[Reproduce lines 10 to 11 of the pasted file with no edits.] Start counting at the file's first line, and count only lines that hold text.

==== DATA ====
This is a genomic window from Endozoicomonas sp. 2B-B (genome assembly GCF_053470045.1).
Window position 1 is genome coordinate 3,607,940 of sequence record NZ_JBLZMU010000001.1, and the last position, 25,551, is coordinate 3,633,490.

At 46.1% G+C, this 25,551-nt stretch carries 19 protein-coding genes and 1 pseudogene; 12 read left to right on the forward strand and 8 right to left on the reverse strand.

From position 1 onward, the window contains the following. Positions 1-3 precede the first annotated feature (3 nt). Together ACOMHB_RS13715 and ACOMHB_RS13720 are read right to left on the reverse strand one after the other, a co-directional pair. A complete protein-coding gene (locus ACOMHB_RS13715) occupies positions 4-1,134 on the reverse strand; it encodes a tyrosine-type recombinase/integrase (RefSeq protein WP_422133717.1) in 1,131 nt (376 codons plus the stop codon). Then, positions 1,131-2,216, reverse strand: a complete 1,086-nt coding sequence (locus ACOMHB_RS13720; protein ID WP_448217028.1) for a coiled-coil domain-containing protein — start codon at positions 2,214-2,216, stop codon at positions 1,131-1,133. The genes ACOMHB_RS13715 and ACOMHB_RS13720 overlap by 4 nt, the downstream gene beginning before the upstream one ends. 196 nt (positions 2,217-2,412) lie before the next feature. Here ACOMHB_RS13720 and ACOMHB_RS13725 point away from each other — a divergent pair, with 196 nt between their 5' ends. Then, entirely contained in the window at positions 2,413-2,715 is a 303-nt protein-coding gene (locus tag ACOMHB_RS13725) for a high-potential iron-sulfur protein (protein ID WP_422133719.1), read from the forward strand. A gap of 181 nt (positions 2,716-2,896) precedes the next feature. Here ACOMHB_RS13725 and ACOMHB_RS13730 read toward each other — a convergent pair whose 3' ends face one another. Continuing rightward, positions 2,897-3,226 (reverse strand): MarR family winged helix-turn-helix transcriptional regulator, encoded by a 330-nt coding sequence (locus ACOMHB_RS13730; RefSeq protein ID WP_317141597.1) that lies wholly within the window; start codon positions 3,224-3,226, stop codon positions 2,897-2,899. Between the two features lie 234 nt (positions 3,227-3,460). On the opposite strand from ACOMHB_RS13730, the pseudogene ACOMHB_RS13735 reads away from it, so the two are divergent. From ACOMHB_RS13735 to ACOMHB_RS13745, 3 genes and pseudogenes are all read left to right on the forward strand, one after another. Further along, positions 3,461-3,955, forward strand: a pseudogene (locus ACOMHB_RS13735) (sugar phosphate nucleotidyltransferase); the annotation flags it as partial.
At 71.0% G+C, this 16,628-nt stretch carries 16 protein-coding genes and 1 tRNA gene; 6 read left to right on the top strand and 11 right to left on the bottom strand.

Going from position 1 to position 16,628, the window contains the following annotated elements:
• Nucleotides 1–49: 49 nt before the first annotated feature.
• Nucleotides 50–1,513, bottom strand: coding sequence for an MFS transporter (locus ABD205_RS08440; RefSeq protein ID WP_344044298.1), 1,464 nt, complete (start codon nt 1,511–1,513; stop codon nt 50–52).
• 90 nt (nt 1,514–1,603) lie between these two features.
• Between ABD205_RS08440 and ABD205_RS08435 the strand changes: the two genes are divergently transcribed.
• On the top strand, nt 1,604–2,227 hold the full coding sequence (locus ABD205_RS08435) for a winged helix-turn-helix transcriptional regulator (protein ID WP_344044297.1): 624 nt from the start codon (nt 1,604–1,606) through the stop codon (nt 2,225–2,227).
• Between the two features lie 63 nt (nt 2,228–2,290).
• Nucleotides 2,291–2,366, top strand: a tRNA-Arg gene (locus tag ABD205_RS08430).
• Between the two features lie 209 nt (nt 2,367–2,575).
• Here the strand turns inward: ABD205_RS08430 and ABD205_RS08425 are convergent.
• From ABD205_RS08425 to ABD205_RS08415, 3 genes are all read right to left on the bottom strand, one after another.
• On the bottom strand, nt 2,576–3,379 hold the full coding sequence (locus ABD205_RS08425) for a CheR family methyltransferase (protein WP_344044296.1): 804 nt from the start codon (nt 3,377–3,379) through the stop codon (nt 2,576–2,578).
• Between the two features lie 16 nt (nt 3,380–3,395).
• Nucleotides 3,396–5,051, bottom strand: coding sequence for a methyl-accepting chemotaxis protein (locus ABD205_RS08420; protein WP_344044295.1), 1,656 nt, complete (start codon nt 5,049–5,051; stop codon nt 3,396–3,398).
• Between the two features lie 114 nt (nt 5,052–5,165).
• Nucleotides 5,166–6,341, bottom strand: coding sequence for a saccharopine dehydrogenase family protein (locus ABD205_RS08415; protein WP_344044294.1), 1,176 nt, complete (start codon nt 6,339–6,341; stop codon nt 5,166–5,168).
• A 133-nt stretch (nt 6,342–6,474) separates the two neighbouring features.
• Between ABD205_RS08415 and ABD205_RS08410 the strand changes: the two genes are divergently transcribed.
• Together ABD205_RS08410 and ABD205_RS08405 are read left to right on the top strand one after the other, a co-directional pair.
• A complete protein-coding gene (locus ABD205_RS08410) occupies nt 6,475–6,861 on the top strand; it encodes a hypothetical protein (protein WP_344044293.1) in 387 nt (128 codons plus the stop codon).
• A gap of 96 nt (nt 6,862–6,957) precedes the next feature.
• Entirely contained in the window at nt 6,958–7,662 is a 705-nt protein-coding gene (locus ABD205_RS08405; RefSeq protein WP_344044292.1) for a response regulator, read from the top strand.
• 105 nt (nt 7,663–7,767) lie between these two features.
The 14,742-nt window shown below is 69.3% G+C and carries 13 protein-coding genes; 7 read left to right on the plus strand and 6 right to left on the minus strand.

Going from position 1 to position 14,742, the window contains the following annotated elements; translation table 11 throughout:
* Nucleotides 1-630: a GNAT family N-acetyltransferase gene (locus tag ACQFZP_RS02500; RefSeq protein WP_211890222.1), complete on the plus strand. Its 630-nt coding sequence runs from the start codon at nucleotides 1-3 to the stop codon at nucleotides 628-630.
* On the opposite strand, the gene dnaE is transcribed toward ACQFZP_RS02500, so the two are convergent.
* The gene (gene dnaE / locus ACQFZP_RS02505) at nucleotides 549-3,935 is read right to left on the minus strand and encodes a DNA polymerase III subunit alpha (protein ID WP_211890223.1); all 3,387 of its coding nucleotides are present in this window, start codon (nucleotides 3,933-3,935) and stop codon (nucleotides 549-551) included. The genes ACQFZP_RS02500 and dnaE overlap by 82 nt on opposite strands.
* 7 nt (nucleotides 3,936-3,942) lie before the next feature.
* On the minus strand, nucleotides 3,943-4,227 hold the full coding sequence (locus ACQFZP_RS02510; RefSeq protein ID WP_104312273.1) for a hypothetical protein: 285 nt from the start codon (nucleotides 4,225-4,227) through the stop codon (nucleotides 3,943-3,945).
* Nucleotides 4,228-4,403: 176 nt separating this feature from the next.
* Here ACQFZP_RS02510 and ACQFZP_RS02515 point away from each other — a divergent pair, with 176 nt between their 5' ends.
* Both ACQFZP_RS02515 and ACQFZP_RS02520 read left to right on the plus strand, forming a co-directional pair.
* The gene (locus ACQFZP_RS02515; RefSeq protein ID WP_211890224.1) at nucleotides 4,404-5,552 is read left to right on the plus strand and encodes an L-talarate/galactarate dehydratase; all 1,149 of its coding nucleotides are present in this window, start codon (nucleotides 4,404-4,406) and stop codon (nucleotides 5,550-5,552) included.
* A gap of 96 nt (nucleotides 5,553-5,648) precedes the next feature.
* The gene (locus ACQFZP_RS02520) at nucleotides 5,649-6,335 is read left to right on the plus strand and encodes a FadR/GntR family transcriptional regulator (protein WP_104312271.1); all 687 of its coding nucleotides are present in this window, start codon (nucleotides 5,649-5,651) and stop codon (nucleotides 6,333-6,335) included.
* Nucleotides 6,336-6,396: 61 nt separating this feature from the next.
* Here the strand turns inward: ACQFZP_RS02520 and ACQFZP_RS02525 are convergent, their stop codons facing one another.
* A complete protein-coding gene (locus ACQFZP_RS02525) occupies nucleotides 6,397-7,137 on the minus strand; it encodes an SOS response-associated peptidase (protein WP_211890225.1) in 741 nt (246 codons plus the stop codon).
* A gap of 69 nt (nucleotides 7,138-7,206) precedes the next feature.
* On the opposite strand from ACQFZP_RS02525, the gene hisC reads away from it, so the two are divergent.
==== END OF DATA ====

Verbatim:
• Between ABD205_RS08440 and ABD205_RS08435 the strand changes: the two genes are divergently transcribed.
• On the top strand, nt 1,604–2,227 hold the full coding sequence (locus ABD205_RS08435) for a winged helix-turn-helix transcriptional regulator (protein ID WP_344044297.1): 624 nt from the start codon (nt 1,604–1,606) through the stop codon (nt 2,225–2,227).